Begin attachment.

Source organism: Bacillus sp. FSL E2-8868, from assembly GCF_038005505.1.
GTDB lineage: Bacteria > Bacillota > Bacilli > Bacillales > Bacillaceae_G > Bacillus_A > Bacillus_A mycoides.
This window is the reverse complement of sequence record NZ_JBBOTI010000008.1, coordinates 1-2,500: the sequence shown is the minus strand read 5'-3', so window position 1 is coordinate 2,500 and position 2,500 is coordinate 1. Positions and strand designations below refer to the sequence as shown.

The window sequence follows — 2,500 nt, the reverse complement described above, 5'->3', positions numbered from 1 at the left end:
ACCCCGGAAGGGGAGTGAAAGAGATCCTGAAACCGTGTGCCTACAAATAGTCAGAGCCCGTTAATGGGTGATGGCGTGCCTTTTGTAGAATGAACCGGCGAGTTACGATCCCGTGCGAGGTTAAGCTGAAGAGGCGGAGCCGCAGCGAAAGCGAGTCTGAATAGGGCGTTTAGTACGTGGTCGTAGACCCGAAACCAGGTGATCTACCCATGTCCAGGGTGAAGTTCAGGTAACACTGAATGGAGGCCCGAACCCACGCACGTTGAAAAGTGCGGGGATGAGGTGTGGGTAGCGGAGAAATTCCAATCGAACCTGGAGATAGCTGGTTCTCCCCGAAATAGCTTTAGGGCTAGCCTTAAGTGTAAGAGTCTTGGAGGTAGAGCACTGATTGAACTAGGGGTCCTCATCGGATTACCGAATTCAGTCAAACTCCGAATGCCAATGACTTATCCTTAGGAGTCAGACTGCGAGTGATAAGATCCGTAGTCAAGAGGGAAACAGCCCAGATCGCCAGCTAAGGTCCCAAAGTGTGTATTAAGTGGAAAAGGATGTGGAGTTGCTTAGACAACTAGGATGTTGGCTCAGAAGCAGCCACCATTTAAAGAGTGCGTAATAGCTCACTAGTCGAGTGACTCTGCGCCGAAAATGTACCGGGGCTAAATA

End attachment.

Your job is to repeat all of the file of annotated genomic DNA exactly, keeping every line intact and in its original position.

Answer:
Source organism: Bacillus sp. FSL E2-8868, from assembly GCF_038005505.1.
GTDB lineage: Bacteria > Bacillota > Bacilli > Bacillales > Bacillaceae_G > Bacillus_A > Bacillus_A mycoides.
This window is the reverse complement of sequence record NZ_JBBOTI010000008.1, coordinates 1-2,500: the sequence shown is the minus strand read 5'-3', so window position 1 is coordinate 2,500 and position 2,500 is coordinate 1. Positions and strand designations below refer to the sequence as shown.

The window sequence follows — 2,500 nt, the reverse complement described above, 5'->3', positions numbered from 1 at the left end:
ACCCCGGAAGGGGAGTGAAAGAGATCCTGAAACCGTGTGCCTACAAATAGTCAGAGCCCGTTAATGGGTGATGGCGTGCCTTTTGTAGAATGAACCGGCGAGTTACGATCCCGTGCGAGGTTAAGCTGAAGAGGCGGAGCCGCAGCGAAAGCGAGTCTGAATAGGGCGTTTAGTACGTGGTCGTAGACCCGAAACCAGGTGATCTACCCATGTCCAGGGTGAAGTTCAGGTAACACTGAATGGAGGCCCGAACCCACGCACGTTGAAAAGTGCGGGGATGAGGTGTGGGTAGCGGAGAAATTCCAATCGAACCTGGAGATAGCTGGTTCTCCCCGAAATAGCTTTAGGGCTAGCCTTAAGTGTAAGAGTCTTGGAGGTAGAGCACTGATTGAACTAGGGGTCCTCATCGGATTACCGAATTCAGTCAAACTCCGAATGCCAATGACTTATCCTTAGGAGTCAGACTGCGAGTGATAAGATCCGTAGTCAAGAGGGAAACAGCCCAGATCGCCAGCTAAGGTCCCAAAGTGTGTATTAAGTGGAAAAGGATGTGGAGTTGCTTAGACAACTAGGATGTTGGCTCAGAAGCAGCCACCATTTAAAGAGTGCGTAATAGCTCACTAGTCGAGTGACTCTGCGCCGAAAATGTACCGGGGCTAAATA